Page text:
OR WAIT null SECS
A senior clinical consultant at Express Scripts says it's critical for healthcare executives to keep an eye on how specialty medications in the pipeline will impact these four conditions.
At the Academy of Managed Care Pharmacy Conference Nexus 2015 in Orlando, Florida, Aimee Tharaldson, PharmD, a senior clinical consultant in emerging therapeutics at Express Script, presented a session “Specialty Pharmaceuticals in Development."
During the session, held on October 27, Tharaldson identified several specialty medications that are likely to be approved in 2016, and she spoke about how those medications could affect the managed care pharmacy industry.
Here's a closer look at four diseases and conditions that Tharaldson says are likely to be heavily impacted by newly approved specialty medications in late 2015 and 2016.
1. Non-Small Cell Lung Cancer (NSLC)
Genentech’s alectinib is an oral ALK inhibitor that is expected to be approved by March 4, 2016, for the treatment of ALK+ NSCLC who have progressed on, or are intolerant to, crizotinib (I would use generic name here). It will compete with Novartis’ Zykadia in this patient population.
AstraZeneca’s osimertinib and Clovis Oncology’s rociletinib are oral epidermal growth factor receptor (EGFR) inhibitors that are expected to be approved by February 2016 and March 30, 2016, respectively. They are pending approval for the treatment of EGFR and T790M mutation-positive NSCLC.
2. Multiple Myeloma
Bristol-Myers Squibb and AbbVie’s Empliciti (elotuzumab) is a biologic drug that may be approved by March 1, 2016, for use in combination with Revlimid (lenalidomide) and dexamethasone to treat relapsed or refractory multiple myeloma.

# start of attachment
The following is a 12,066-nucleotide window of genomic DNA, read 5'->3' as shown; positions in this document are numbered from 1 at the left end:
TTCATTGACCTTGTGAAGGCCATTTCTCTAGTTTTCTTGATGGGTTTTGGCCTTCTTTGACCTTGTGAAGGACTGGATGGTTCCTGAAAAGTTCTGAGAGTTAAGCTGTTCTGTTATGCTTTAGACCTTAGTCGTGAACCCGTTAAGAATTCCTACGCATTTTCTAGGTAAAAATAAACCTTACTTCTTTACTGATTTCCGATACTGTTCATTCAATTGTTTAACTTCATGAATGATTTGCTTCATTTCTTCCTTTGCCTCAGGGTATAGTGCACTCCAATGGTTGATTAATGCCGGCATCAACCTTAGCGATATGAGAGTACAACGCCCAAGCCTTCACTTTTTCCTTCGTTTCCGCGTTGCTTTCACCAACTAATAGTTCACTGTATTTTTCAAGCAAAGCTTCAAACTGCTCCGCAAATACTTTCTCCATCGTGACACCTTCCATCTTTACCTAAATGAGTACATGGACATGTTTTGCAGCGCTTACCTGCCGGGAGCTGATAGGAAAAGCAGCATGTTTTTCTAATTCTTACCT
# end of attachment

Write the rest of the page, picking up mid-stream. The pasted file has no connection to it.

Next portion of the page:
Janssen’s daratumumab is another biologic drug that could be initially approved by March 9, 2016, as monotherapy to treat patients with relapsed or refractory multiple myeloma.
Takeda’s ixazomib citrate is the first oral proteasome inhibitor that may be approved by March 10, 2016, to treat relapsed or refractory multiple myeloma in combination with Revlimid and dexamethasone (all-oral regimen).
3. Severe Asthma
GlaxoSmithKline’s Nucala (mepolizumab) is an interleukin-5 inhibitor that expected to be approved by November 4, 2015, for the treatment of patients with severe eosinophilic asthma.
Teva’s reslizumab is another interleukin-5 inhibitor that is expected to be approved by March 30, 2016, for severe eosinophilic asthma.
4. Duchenne Muscular Dystrophy (DMD)
BioMarin’s drisapersen is expected to be approved by December 27, 2015, for the treatment of DMD amenable to exon 51 skipping. Sarepta Therapeutic’s eteplirsen is expected to be approved by February 26, 2016, for the treatment of DMD amenable to exon 51 skipping. Both drugs treat the underlying cause of DMD by allowing the production of a functional dystrophin protein.
There are approximately 20,000 boys in the U.S. with DMD. This rare disease is caused by mutations in the dystrophin gene, resulting in the absence or defect of the dystrophin protein. Patients experience progressive loss of muscle function, often making them wheelchair bound before the age of 12. Respiratory and cardiac muscle can also be affected by the disease. Few patients survived past the age of 30. Up to 13% of boys with DMD have dystrophin gene mutations/deletions amendable to an exon 51 skip. Approximately 2,600 boys in the U.S. have DMD with exon 51 skip. These drugs may cost approximately $300,000 per year.